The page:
I haven’t been persuaded to re-think and re-question my views and understanding on so many things as much as I have been in the course of my interactions with children in learning spaces. The very process of learning, the way I had imagined it, came to be unravelled and re-worked on so significantly over the last many years. One of the classrooms I worked in had children who were first generation learners. I had always believed that learning was born out of curiosity first and then rigour. But it would be years before I saw a startling example of that. A child (10 years old) had been struggling for months on end with English. It wasn’t her native tongue, it wasn’t even spoken locally as much and here she was, trying to learn to read a language so foreign to her, the words were nothing but sounds put together, holding no meaning. One morning, we took a walk before school (this was a residential space where morning walks were something the teachers and hostellers went on) and she was fascinated beyond measure by the variety of clouds in the sky. She had questions about the names of the clouds, why some were thick and fluffy, how one knew which ones brought rain, what caused clouds to be formed and more! At school that day, I showed her a book from the library that had pictures of clouds and short descriptions of each, in English. She was frustrated as much as thrilled. I offered to read it out to her but she wanted to read it again and again, by herself. The rigour in her phonetic practice that followed was astonishing! She went from feeling alienated by a language to a fresh zeal to comprehend it, almost overnight. It was pure magic when it suddenly all made sense to her – that sounds put together made words and that’s how reading happened. Over the next many weeks, she went on to read the book on clouds numerous times, learning what the words meant along the way, wanting to know more and spending endless hours watching the clouds and checking the book, attempting to pronounce words like cirrus, nimbostratus, altocumulus. We are all curious about something, there are things that make us wonder and the pursuit of that could be our journey of learning. Recognizing that each may wonder about different things and that learning when it came with value and meaning was the most exciting space for the learner and the facilitator/teacher was something I discovered from many such experiences.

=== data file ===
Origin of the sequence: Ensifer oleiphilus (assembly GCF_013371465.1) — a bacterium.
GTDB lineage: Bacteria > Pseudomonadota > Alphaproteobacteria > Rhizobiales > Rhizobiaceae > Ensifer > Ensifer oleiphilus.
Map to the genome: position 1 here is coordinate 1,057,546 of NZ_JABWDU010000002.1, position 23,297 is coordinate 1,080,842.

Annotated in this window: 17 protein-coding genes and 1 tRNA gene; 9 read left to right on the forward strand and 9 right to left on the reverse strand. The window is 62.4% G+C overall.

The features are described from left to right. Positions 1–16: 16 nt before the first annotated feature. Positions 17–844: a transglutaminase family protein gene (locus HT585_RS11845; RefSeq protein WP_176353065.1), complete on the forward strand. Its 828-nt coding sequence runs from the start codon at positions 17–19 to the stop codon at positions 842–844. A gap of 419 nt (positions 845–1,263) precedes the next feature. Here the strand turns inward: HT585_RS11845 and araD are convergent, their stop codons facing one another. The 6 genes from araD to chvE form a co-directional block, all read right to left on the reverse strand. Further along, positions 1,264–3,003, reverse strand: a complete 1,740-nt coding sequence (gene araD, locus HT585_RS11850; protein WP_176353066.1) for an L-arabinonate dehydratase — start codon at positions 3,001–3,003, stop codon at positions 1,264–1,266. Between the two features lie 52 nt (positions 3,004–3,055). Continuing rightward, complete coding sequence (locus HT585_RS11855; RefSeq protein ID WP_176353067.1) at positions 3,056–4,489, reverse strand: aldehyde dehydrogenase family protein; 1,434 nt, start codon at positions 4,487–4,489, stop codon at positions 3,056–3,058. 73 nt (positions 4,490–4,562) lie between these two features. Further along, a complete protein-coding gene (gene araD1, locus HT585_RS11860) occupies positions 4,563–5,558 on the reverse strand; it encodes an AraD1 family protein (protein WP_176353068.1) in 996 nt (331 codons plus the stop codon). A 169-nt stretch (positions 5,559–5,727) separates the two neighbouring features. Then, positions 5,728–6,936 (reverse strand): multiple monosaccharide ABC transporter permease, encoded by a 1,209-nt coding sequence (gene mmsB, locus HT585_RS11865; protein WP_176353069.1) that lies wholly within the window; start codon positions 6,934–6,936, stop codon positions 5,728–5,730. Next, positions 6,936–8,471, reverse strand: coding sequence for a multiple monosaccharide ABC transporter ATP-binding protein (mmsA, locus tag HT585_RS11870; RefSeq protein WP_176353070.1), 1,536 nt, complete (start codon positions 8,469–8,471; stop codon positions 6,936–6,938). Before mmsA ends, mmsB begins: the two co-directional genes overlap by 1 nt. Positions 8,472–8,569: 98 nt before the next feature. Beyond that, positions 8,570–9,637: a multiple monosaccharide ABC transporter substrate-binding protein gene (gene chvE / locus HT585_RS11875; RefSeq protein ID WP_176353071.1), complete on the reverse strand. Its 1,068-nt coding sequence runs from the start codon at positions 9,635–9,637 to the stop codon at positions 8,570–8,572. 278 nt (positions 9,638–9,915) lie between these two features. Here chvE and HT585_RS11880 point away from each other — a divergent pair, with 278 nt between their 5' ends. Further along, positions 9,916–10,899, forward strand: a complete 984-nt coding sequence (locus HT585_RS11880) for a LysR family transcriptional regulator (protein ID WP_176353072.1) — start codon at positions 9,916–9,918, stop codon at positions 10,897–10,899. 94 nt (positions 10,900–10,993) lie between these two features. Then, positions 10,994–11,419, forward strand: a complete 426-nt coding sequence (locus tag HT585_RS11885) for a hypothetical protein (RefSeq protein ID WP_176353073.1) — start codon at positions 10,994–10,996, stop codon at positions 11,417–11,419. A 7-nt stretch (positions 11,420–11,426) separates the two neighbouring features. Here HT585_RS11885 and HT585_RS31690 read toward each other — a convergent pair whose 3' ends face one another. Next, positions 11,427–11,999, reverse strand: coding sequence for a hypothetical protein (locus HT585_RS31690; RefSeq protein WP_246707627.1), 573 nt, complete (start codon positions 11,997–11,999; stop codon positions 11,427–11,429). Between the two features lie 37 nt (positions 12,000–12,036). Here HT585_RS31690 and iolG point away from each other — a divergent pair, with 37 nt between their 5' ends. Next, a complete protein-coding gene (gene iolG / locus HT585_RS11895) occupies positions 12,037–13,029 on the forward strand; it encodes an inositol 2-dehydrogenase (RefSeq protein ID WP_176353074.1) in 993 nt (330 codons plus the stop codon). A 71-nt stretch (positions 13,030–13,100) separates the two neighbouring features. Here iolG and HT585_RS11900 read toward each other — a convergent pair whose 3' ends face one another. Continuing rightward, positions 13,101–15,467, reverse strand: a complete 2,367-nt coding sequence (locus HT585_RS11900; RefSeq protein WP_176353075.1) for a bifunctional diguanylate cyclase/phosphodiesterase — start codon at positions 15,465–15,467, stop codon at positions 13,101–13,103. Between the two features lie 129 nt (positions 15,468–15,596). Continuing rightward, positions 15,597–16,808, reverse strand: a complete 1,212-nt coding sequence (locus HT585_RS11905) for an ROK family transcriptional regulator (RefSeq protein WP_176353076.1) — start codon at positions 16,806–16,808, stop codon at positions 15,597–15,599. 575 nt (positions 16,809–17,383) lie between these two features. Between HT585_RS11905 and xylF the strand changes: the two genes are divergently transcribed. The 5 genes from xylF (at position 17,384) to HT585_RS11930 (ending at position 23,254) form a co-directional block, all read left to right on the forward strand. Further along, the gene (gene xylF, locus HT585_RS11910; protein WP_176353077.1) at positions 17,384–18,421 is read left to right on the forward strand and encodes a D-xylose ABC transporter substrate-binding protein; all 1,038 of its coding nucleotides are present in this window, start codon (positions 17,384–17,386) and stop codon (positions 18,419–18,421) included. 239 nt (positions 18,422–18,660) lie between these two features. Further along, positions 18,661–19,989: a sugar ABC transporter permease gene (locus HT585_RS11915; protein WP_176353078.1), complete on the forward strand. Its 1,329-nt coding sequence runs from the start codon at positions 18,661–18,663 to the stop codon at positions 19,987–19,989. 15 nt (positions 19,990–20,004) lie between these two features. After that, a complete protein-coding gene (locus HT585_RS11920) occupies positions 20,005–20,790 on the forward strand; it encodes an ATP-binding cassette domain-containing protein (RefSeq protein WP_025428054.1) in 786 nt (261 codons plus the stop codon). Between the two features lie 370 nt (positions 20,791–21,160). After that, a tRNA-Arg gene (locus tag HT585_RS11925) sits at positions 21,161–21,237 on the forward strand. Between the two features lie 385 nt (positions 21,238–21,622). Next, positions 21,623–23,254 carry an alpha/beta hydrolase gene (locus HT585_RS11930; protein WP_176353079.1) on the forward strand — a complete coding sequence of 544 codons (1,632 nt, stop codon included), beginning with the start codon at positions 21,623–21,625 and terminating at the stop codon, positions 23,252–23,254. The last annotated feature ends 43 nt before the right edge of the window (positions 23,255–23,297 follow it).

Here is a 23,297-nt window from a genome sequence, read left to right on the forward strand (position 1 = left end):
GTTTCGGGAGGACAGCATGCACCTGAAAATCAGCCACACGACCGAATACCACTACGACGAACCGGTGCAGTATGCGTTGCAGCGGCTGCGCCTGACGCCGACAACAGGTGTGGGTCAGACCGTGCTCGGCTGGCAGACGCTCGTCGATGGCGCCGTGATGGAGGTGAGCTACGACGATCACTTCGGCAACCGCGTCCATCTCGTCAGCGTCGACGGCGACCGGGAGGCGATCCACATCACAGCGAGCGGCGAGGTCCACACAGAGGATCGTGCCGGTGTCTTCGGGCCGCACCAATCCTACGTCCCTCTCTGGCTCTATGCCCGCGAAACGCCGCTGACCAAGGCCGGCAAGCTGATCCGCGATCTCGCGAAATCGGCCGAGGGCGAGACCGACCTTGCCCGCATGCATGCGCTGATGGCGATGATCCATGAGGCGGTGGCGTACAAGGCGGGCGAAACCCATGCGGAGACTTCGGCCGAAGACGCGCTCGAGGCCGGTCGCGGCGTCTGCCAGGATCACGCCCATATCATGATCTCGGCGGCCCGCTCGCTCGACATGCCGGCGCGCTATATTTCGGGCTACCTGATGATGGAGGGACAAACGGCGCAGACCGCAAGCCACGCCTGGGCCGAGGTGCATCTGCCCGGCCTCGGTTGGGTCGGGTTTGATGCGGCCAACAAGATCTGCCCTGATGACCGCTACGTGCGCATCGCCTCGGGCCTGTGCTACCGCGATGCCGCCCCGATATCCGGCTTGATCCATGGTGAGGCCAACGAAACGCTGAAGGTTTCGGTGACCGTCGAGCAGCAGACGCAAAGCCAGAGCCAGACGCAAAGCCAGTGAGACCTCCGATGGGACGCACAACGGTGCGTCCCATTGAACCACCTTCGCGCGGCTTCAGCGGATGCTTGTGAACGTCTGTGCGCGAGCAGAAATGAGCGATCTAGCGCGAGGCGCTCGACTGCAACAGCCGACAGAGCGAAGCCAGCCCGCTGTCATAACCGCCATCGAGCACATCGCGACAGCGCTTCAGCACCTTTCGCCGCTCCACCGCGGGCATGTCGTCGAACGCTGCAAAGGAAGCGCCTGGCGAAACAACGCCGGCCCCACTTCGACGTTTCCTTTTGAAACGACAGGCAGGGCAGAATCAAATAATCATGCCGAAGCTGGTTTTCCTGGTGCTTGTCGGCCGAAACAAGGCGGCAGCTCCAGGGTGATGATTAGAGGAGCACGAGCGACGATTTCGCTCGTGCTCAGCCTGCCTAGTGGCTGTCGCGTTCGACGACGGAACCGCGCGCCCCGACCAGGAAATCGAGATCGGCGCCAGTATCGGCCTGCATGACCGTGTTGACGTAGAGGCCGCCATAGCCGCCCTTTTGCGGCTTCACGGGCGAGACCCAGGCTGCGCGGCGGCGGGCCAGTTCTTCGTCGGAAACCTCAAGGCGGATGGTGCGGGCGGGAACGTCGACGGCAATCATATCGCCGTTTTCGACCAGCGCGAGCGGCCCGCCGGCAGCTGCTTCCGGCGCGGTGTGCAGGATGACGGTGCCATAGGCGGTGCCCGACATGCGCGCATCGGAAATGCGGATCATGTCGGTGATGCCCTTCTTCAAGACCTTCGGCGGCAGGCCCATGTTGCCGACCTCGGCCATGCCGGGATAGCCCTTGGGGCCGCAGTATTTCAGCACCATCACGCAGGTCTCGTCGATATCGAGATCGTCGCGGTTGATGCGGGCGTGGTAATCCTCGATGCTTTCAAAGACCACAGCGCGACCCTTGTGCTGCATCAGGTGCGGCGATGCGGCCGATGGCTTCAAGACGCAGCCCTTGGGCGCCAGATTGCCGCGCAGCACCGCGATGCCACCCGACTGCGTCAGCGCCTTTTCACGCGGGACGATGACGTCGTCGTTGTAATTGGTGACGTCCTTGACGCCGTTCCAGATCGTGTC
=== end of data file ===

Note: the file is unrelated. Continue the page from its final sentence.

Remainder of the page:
I have often heard that teaching was something that did not have immediate results, that the results of teaching were to be seen only years later, when the child has become an adult. After having been in classrooms and different learning spaces, I feel differently. Learning is happening in every interaction, impact is being made; not always visible, assessable or tangible but it is happening. Many children come to mind who have had a lasting impact on me, for they have shared stories with me, stories of their own being. And there is nothing more valuable than that exchange. To every child that has welcomed me into their lives, I have immense and deep-felt gratitude.

The author has been working in the field of education as a teacher for four years. She is currently freelancing and working with children on socio-emotional skill development while indulging in making art, spending time in nature and reading leisurely. She can be reached at